I should like to draw your attention to the advertisement for 2 Research Fellows for the 5-year ERC project: the Latinization of the North-Western Provinces: Sociolinguistics, Epigraphy and Archaeology (LatinNow).
The RFs will be based at the Centre for the Study of Ancient Documents, University of Oxford, and will start, at the earliest, in September 2017. The positions will be for 3 years, with the possibility of extension.
Although the RFs will be located in Oxford, their contracts will be with the project host, the University of Nottingham, so applications must be made via the Nottingham online system:
Please note that the panel requires basic details to be filled in online and a CV and covering letter to be uploaded (apologies, the generic application system is not clear on what needs to be uploaded). The deadline for applications is the 14th April.
If you would like further information, please do not hesitate to contact the Principal Investigator, Dr Alex Mullen.
Archive for March, 2017
The Roman Society is pleased to invite applications for its 2017 bursary scheme. The placements may be held at the following museums / organisations:
Ashmolean Museum, Oxford: http://www.ashmolean.org/
Roman Baths, Bath: http://www.romanbaths.co.uk/
British Museum, Department of Greece and Rome: http://www.britishmuseum.org/
British Museum, Department of Coins and Medals: http://www.britishmuseum.org/
The placement will involve supporting the curatorial team in their collections research for the upcoming re-interpretation project at Corbridge museum. The exact nature of the work will depend on the applicant’s interests and experience, and the stage of current work at the time of the placement.
Great North Museum, Newcastle-Upon-Tyne: https://greatnorthmuseum.org.uk/
English Heritage, Properties Historians Team, London: http://www.english-heritage.org.uk/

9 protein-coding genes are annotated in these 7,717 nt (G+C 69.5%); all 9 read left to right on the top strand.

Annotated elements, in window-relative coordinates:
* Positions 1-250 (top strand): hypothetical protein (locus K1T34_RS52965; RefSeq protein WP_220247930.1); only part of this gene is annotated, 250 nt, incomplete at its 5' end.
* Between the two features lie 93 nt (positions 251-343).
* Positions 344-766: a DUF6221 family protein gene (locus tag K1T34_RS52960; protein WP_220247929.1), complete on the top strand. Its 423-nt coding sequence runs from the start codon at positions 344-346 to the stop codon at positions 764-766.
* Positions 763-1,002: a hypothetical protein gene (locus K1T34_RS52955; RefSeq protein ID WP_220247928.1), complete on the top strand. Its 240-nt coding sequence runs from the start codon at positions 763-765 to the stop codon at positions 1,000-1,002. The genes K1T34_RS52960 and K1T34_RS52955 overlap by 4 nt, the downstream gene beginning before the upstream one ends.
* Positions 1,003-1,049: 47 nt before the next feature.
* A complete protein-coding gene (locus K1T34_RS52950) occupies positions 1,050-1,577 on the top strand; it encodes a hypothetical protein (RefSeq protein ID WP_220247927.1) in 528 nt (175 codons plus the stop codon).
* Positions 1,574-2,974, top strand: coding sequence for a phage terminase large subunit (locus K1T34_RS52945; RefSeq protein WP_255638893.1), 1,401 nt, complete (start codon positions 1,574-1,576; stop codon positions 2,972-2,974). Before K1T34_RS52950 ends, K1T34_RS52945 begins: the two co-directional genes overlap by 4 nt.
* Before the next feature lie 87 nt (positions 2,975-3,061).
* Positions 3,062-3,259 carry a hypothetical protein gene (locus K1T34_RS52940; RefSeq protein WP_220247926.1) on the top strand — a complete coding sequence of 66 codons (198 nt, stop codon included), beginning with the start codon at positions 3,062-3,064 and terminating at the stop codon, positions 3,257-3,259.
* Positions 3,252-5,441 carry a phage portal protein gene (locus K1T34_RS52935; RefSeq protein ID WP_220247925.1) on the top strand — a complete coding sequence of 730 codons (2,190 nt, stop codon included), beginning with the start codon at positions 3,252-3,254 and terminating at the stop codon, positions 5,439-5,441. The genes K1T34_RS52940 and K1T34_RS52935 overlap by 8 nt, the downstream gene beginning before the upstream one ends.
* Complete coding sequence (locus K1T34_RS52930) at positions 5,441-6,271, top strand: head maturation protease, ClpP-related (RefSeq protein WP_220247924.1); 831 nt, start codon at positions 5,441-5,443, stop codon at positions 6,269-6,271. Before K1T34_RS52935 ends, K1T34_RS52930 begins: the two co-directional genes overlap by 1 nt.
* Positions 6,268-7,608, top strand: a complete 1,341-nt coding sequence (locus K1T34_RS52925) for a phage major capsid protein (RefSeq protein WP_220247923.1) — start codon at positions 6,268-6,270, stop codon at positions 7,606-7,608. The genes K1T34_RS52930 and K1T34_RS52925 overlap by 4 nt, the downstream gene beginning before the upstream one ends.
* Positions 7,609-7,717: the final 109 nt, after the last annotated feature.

The successful candidate will have the opportunity to complete three different tasks: 1) historical research on an aspect of Roman history, including life in a Roman town, the history of Roman military installations and early-modern / modern literary responses to Roman sites; 2) the interpretation of historical material to the public, including the preparation of display panels, trails and reconstruction drawings; 3) shadowing a historian at project meetings and helping to prepare project documents. These examples are indicative and the exact of the nature of the placement programme will be determined by its timing, project requirements, and a discussion with the candidate.
Institute of Classical Studies: http://ics.sas.ac.uk/
This placement offers the opportunity to gain experience in digital classics research. The successful candidate will have the opportunity to design and implement a small, independent piece of work related to one of the Institute’s projects, for example: a database of persons or names related to a historical source or area; annotating geographical information in visual or textual resources; or library catalogue data related to digital publication. Advanced digital skills are not a requirement, but familiarity with basic tools such as spreadsheets and database tables would be an advantage.
- The dates of the placement may be determined by consultation between the successful candidates and institutions but are usually for 2-3 weeks during the summer vacation.
- All Undergraduate and MA students are eligible to apply.
- Up to eight bursaries of £250 will be offered as a contribution towards travel or living expenses.
- Candidates should apply by letter setting out their reasons for wishing to undertake an internship and outlining any previous experience. You should also provide the name and email address of a referee.
- You may specify the Museum / organisation you would prefer to be based at, or submit an open application.
- Queries and letters of application should be addressed to the Secretary, Dr Fiona Haarer, and sent by email by 30 April, 2017 to: firstname.lastname@example.org
The Institute for Classical Studies is pleased to announce the appointment of Simona Stoyanova for one year as a new Research Fellow in Library and Information Science on the Cataloguing Open Access Classics Serials (COACS) project, funded by a development grant from the School of Advanced Study.